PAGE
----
Nine Inch Nails’ Trent Reznor Reveals Why He Thought ‘The Downward Spiral’ Would Bomb


Trent Reznor revealed in a new interview with Zane Lowe that he did not expect Broken and The Downward Spiral to do well commercially with fans. Alternative Nation transcribed his comments.

“The unifying thread to me was, when I was working on demos for the first album, I knew I wanted to do this, whatever this was back then. But the songwriting portion of it, I was feeling my way around, what do I have to say? I didn’t live this exotic life, I grew up in a town in Pennsylvania, kind of boring. What dawned on me, is when I was as truthful as I could possibly be, and as honest as I could be, it had a power that wasn’t the posturing of trying to emulate people I liked. I loved The Clash, I don’t have a lot to say with the same authenticity of what they were saying, with their worldview. What I did know about is how I felt about myself, and my struggles to figure out who, what, and why, from my own perspective.

Hitting the pause button, one could say the courage of exposure of sharing that, I think that’s kind of what defined Nine Inch Nails initially. Every time it comes time to make something new creatively, it requires pausing for a minute, and shedding whatever ego I have at that moment, and kind of realizing how I feel right now probably isn’t the same as the last major time I did this, which may have been a couple years before with the last album. What do I have to say as the person I am right now?”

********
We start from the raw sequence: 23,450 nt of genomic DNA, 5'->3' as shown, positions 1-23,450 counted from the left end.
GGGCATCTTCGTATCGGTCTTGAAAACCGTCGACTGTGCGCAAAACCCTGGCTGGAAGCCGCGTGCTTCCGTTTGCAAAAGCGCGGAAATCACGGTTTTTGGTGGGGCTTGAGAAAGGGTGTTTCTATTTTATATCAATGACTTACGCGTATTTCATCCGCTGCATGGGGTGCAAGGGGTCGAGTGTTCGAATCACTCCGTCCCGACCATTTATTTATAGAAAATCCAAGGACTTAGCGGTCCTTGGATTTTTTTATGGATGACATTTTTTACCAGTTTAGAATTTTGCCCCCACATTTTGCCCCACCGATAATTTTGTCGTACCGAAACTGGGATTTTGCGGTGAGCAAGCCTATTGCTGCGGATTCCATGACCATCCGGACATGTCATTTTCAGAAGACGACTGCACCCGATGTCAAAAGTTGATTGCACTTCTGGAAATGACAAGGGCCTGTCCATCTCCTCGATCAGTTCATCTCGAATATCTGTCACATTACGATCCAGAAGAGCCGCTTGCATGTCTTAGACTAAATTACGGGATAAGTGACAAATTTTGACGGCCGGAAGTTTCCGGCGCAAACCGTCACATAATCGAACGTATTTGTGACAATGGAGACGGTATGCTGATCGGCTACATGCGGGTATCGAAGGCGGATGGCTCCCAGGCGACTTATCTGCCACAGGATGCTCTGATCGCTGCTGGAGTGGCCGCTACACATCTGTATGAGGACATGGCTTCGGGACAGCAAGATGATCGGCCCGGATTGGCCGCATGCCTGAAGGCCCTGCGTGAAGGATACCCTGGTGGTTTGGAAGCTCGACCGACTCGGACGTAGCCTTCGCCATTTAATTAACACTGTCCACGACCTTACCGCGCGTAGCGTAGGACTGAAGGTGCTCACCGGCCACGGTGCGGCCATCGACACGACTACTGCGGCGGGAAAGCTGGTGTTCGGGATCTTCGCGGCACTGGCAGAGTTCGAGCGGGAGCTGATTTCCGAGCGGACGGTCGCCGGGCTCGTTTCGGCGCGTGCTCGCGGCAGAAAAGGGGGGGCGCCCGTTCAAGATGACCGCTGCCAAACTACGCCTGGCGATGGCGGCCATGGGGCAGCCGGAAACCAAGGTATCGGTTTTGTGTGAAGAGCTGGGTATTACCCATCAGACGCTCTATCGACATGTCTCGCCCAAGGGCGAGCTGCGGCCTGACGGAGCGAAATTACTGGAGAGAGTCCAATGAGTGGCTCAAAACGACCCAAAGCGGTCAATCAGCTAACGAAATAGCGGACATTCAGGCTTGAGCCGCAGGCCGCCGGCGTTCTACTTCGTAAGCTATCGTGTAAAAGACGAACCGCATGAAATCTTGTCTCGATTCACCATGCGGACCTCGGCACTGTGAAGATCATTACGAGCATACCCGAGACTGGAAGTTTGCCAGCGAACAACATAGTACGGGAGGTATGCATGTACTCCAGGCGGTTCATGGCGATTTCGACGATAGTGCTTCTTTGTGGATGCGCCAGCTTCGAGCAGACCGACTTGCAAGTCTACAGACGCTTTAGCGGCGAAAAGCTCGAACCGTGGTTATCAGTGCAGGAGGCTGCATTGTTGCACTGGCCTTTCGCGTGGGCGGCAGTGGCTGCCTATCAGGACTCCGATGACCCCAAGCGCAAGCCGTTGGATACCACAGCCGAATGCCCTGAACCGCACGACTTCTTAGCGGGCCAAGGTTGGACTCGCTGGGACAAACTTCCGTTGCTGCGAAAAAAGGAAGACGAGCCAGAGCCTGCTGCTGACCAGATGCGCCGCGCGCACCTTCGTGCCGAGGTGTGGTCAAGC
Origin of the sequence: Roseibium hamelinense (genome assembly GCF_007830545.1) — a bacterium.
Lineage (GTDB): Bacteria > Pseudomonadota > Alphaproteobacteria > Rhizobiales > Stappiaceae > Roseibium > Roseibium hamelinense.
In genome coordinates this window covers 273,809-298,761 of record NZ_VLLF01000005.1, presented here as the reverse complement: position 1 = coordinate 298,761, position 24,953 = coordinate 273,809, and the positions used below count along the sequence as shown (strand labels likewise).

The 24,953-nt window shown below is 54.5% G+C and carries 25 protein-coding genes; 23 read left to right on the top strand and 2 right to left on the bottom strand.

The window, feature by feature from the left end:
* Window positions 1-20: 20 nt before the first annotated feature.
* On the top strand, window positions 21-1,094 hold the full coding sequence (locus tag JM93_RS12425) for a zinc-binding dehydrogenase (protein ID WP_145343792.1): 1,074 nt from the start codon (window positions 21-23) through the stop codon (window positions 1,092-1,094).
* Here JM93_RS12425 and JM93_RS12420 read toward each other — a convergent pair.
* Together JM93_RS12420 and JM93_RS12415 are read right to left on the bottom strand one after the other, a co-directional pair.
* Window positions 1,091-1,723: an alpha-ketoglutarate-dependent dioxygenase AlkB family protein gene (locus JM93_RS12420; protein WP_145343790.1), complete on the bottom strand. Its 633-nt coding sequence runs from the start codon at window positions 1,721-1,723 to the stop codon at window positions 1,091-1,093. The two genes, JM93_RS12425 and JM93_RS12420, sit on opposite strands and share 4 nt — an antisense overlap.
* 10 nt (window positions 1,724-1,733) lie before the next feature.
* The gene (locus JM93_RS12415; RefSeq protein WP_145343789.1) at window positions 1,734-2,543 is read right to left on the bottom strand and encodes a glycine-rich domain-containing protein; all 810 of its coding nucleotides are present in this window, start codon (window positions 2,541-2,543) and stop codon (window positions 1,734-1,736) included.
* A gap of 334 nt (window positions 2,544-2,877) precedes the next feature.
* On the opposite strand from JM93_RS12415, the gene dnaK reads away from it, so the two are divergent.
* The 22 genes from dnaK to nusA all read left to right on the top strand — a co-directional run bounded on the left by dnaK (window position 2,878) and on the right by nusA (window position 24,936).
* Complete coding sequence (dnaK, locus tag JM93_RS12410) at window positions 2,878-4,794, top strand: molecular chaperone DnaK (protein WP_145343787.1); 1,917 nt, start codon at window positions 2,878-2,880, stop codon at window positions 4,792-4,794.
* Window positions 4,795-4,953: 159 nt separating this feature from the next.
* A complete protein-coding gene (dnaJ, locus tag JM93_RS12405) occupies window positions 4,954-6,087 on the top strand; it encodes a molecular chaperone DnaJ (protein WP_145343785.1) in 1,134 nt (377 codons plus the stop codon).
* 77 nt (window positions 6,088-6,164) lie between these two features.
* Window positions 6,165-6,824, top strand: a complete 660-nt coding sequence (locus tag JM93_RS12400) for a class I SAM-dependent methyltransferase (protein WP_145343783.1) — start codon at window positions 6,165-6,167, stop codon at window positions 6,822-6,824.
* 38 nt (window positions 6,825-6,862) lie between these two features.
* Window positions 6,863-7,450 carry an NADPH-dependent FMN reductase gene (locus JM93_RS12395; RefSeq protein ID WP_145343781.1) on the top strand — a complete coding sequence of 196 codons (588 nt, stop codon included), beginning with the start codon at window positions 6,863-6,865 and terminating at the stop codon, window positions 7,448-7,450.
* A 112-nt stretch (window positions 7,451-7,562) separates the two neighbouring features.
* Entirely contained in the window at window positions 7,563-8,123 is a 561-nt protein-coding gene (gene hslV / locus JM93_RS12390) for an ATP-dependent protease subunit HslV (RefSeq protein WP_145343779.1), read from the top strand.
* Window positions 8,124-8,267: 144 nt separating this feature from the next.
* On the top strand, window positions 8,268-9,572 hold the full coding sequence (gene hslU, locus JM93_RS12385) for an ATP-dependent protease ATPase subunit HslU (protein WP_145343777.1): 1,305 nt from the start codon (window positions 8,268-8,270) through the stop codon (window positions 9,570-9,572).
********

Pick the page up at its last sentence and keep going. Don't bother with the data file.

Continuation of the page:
“That’s been a struggle, and I’m sure that’s a struggle for all artists who write their own music, is trying to figure [that] out. My life before Pretty Hate Machine was a loaf of bread could last a week, and my expenses were down to a couple hundred bucks a month I could survive to the next month. Then you make a record with no expectation other than your own, trying to make the best record that you can, and you’re in a van playing in front of people that you don’t know in cities you’ve never been to. You can pay the gas bill without worrying about it this month, that’s nicer than it was six months earlier.

When it comes time to write a new batch of songs, now you have something you didn’t have before, which is fans, interests, and it crosses your mind, what do they want? Because life is a lot more interesting now that they’re around, but do I cater to them? But if I’m moving this way, and it’s not that close to the thing I did before, you’re faced with a dilemma.

When I turned in Broken, I thought that would eliminate the people that were there the first time around for Pretty Hate Machine. When I turned in The Downward Spiral, it was with an apology for Jimmy [Iovine], saying: ‘Thanks for buying me out of my contract. Sorry, I had to do it.'”